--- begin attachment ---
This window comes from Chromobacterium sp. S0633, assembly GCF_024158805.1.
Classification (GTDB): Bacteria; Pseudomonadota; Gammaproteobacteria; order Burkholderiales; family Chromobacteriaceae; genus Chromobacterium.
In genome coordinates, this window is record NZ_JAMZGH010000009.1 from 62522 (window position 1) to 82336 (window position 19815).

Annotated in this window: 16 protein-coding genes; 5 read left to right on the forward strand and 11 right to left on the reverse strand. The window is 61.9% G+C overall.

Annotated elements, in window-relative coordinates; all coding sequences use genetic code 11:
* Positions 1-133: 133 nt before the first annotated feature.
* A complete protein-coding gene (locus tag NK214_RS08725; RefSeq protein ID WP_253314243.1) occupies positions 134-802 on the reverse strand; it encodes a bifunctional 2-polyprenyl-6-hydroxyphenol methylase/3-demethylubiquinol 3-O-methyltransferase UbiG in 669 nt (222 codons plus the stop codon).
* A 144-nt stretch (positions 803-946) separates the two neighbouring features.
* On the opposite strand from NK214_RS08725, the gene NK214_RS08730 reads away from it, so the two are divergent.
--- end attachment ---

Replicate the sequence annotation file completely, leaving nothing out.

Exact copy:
This window comes from Chromobacterium sp. S0633, assembly GCF_024158805.1.
Classification (GTDB): Bacteria; Pseudomonadota; Gammaproteobacteria; order Burkholderiales; family Chromobacteriaceae; genus Chromobacterium.
In genome coordinates, this window is record NZ_JAMZGH010000009.1 from 62522 (window position 1) to 82336 (window position 19815).

Annotated in this window: 16 protein-coding genes; 5 read left to right on the forward strand and 11 right to left on the reverse strand. The window is 61.9% G+C overall.

Annotated elements, in window-relative coordinates; all coding sequences use genetic code 11:
* Positions 1-133: 133 nt before the first annotated feature.
* A complete protein-coding gene (locus tag NK214_RS08725; RefSeq protein ID WP_253314243.1) occupies positions 134-802 on the reverse strand; it encodes a bifunctional 2-polyprenyl-6-hydroxyphenol methylase/3-demethylubiquinol 3-O-methyltransferase UbiG in 669 nt (222 codons plus the stop codon).
* A 144-nt stretch (positions 803-946) separates the two neighbouring features.
* On the opposite strand from NK214_RS08725, the gene NK214_RS08730 reads away from it, so the two are divergent.